The Mercury case caused widespread concern as many transactions are signed or closed at virtual signings and closings. Signing pages were usually separated from the whole documents and then attached to the remainder of the document to constitute a valid execution.

In February 2010, a joint working party of The Law Society Company Law Committee in the UK, The City of London Law Society Company Law and Financial Law Committees (the JWP) published a Note on execution of documents at a virtual signing or closing (the Note) that updated its original guidance note May 2009. The Note has been approved by Leading Counsel (Mark Hapgood QC). Although the Note is not binding on courts, it has shaped the development of agreed procedures in this area.

The Note confirms that:

  1. The Court of Appeal decision in Koenigsblatt v Sweet [1923] 2 Ch 314 (Koenigsblatt) remains the leading authority on the applicability of the principles of authority and ratification to the creation of legally binding written agreements (Note: Koenigsblatt established that an amendment to a pre-signed document can be binding if the amendments have been authorized prospectively or through ratification); and

  2. The Mercury case as a first instance decision should be viewed as limited to its particular facts and, to the extent inconsistent with Koenigsblatt (a Court of Appeal decision), the Koenigsblatt decision should prevail.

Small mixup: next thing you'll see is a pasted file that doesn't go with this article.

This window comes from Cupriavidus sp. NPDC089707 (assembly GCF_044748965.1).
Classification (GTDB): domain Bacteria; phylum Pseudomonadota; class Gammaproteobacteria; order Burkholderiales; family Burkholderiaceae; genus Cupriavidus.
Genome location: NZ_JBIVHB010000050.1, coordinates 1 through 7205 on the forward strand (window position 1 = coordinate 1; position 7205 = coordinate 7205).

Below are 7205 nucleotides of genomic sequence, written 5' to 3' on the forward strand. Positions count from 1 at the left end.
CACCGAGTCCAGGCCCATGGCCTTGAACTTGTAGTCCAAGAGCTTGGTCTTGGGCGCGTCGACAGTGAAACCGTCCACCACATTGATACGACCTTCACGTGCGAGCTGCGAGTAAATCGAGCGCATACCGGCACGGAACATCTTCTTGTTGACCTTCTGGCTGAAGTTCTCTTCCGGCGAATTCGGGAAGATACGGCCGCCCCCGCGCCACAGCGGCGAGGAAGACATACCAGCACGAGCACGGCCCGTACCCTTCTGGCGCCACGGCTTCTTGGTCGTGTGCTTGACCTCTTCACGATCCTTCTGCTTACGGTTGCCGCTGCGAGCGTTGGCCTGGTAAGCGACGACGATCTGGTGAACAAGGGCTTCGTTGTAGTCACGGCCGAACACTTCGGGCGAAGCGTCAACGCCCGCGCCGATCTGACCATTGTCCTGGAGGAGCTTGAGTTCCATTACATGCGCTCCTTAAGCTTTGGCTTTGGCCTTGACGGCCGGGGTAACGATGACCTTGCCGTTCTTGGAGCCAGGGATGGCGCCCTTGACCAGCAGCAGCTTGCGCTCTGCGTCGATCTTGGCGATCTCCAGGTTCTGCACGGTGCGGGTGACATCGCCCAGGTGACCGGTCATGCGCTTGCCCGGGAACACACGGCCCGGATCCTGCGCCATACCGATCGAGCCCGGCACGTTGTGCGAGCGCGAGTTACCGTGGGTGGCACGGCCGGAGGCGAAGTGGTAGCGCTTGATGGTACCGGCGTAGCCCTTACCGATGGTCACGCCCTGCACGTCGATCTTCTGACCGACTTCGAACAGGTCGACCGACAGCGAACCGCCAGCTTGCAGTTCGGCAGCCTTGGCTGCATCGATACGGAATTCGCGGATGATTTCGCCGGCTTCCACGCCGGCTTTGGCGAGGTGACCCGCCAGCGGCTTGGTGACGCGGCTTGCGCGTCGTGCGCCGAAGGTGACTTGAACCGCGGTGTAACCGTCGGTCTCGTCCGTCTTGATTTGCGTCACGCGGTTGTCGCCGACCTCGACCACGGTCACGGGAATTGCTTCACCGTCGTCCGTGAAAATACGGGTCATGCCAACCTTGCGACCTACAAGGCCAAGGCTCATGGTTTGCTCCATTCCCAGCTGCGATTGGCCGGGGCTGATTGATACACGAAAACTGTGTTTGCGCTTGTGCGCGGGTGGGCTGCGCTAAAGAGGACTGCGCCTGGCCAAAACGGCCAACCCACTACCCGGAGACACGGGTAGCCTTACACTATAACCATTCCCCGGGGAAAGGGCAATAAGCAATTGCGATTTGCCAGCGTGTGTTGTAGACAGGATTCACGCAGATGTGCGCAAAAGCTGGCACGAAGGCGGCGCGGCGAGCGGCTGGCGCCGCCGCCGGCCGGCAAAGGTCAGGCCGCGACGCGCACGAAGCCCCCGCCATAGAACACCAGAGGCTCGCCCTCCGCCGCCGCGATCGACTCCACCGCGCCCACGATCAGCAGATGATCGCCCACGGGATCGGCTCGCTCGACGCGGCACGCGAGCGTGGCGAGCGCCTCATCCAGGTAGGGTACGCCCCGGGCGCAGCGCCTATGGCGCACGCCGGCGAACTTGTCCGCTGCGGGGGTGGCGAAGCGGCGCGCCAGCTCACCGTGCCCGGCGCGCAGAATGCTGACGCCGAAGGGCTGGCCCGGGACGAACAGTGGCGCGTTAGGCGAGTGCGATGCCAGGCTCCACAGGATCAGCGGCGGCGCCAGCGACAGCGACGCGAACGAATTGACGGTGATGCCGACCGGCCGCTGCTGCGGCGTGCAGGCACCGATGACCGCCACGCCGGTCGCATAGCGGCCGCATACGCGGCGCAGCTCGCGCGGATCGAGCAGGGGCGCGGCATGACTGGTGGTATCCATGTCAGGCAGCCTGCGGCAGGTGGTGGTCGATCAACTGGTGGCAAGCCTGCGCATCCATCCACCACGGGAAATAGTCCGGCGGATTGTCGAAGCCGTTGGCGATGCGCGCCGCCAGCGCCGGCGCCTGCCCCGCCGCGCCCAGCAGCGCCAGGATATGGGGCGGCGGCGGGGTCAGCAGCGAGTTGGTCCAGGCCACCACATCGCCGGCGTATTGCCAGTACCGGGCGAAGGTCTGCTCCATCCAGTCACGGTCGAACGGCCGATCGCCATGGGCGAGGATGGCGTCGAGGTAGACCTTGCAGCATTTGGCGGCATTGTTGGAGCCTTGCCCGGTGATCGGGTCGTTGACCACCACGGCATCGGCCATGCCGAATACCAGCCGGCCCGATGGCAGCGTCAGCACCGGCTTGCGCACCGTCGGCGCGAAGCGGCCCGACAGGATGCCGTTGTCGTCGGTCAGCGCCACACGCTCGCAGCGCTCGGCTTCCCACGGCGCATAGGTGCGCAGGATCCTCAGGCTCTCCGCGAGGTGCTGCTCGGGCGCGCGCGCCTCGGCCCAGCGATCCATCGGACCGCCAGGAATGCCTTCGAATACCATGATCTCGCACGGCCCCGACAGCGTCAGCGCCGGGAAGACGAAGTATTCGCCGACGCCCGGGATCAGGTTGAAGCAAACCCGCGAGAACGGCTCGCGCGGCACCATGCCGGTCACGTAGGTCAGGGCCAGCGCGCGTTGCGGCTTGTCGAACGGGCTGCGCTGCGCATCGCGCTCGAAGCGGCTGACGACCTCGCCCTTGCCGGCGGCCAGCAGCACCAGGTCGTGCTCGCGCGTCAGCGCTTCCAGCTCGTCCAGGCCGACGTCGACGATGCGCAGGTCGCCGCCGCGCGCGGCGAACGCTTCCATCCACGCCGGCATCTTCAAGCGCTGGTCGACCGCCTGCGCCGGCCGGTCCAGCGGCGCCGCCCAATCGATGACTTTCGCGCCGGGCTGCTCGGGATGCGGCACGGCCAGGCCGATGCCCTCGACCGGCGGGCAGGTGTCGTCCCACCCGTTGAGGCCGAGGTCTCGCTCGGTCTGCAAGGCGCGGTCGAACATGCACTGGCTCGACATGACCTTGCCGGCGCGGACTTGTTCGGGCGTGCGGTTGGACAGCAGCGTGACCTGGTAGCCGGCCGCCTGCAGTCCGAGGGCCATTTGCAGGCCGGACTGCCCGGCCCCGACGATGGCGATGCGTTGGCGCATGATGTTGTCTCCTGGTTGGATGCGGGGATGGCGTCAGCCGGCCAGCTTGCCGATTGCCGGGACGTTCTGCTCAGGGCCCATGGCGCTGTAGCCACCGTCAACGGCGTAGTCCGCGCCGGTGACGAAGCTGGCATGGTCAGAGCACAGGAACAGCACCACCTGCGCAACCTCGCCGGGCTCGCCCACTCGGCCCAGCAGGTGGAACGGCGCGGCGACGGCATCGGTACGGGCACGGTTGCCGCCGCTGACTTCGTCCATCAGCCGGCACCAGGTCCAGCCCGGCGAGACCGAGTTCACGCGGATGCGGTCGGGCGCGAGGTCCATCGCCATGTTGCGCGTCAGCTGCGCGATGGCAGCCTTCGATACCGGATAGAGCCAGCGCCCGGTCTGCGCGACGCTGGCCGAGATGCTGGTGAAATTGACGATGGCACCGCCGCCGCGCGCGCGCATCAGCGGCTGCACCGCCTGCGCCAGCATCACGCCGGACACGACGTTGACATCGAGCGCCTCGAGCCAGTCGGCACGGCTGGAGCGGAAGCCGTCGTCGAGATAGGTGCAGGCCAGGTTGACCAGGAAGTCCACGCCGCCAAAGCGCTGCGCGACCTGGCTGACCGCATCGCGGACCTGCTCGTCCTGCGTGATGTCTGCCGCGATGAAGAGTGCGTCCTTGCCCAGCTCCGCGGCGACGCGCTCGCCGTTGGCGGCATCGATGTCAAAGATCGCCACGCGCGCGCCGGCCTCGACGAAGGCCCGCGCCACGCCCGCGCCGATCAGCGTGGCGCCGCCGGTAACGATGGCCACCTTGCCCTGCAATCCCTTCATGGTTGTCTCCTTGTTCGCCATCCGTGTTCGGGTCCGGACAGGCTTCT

Nevertheless, on a cautious assumption that the Mercury case may have wider application beyond its specific facts, the JWP considered that contracts can be circulated for signature by email and summarizes the appropriate procedures and options for execution requirements for virtual signing and closing under English law.

2.1 Option 1: Returning by e-mail the entire document and the signed signature page

Suitable for deeds, guarantees and other simple contracts

  1. When the documents are finalized, the final execution copies should be emailed to all the parties and/or their lawyers. For convenience, a separate document containing the relevant signing pages may be attached.

  2. After each signatory prints and signs the signature pages, each party should return a single email to its lawyer or the lawyer co-ordinating the virtual signing or closing attaching: